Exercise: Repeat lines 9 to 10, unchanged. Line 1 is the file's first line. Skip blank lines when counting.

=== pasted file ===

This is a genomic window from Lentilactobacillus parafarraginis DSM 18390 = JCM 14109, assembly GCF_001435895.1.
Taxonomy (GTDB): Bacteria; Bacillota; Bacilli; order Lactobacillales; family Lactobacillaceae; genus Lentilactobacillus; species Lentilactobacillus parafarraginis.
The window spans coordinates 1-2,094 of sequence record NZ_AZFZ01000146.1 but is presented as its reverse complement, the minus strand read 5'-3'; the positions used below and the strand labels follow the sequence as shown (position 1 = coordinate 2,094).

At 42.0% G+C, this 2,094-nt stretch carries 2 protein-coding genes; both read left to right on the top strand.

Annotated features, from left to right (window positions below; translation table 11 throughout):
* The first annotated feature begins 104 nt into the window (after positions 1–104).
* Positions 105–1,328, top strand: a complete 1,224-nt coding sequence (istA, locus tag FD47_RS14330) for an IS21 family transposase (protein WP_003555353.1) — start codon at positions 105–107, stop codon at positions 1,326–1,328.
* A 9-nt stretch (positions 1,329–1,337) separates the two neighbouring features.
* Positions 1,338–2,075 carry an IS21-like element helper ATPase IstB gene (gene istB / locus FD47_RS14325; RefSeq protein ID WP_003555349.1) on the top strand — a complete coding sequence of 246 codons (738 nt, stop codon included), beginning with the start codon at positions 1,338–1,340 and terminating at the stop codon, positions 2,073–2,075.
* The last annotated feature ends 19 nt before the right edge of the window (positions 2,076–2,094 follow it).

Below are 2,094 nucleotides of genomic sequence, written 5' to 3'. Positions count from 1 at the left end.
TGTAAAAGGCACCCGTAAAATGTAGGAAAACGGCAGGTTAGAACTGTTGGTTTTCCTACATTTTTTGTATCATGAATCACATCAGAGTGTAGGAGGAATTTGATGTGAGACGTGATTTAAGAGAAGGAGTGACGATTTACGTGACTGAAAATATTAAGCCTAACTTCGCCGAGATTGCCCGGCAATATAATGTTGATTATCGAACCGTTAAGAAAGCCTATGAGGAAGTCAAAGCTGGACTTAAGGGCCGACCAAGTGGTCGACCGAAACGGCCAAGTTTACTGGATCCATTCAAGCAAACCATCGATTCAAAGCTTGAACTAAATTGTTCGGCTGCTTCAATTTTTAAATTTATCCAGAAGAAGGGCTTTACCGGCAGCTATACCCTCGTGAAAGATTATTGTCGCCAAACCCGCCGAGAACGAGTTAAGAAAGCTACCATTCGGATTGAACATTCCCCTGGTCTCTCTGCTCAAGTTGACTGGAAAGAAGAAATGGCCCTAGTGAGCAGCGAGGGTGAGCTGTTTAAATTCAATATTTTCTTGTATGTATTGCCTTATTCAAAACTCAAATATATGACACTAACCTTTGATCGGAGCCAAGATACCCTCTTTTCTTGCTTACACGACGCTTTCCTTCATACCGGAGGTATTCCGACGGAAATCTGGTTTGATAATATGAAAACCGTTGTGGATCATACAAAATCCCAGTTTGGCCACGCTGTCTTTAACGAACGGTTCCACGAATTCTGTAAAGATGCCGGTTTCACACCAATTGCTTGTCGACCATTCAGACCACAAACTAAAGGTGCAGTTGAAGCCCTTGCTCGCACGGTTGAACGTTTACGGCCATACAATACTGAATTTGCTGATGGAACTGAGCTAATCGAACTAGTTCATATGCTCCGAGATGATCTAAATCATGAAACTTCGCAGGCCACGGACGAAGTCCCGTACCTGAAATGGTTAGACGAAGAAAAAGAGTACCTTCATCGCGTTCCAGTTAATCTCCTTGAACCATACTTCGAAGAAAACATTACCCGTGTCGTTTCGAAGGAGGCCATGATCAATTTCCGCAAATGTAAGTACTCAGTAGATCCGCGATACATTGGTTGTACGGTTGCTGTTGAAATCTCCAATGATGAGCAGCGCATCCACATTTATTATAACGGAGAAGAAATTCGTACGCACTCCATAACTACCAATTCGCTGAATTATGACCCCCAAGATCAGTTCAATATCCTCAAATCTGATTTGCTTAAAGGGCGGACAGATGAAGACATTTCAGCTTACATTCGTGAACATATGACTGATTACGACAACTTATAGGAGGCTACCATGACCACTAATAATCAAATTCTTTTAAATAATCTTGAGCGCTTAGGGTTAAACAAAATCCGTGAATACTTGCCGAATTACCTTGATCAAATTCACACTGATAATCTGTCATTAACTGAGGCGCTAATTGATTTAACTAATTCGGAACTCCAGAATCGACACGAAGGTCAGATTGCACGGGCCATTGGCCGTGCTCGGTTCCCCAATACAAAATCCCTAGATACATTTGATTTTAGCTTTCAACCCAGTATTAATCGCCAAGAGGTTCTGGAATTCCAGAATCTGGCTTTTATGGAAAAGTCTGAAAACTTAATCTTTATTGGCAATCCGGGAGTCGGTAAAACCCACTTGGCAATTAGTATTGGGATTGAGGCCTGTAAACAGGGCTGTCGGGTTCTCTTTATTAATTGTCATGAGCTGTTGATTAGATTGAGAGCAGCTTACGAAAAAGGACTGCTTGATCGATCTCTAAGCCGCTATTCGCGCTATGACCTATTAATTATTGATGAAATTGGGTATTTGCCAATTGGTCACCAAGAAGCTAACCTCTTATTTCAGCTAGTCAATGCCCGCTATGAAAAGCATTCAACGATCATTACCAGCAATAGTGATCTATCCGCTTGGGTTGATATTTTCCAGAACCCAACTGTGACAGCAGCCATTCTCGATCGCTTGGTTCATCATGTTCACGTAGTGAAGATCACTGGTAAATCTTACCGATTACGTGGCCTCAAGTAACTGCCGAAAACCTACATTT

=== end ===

* Positions 1,338–2,075 carry an IS21-like element helper ATPase IstB gene (gene istB / locus FD47_RS14325; RefSeq protein ID WP_003555349.1) on the top strand — a complete coding sequence of 246 codons (738 nt, stop codon included), beginning with the start codon at positions 1,338–1,340 and terminating at the stop codon, positions 2,073–2,075.
* The last annotated feature ends 19 nt before the right edge of the window (positions 2,076–2,094 follow it).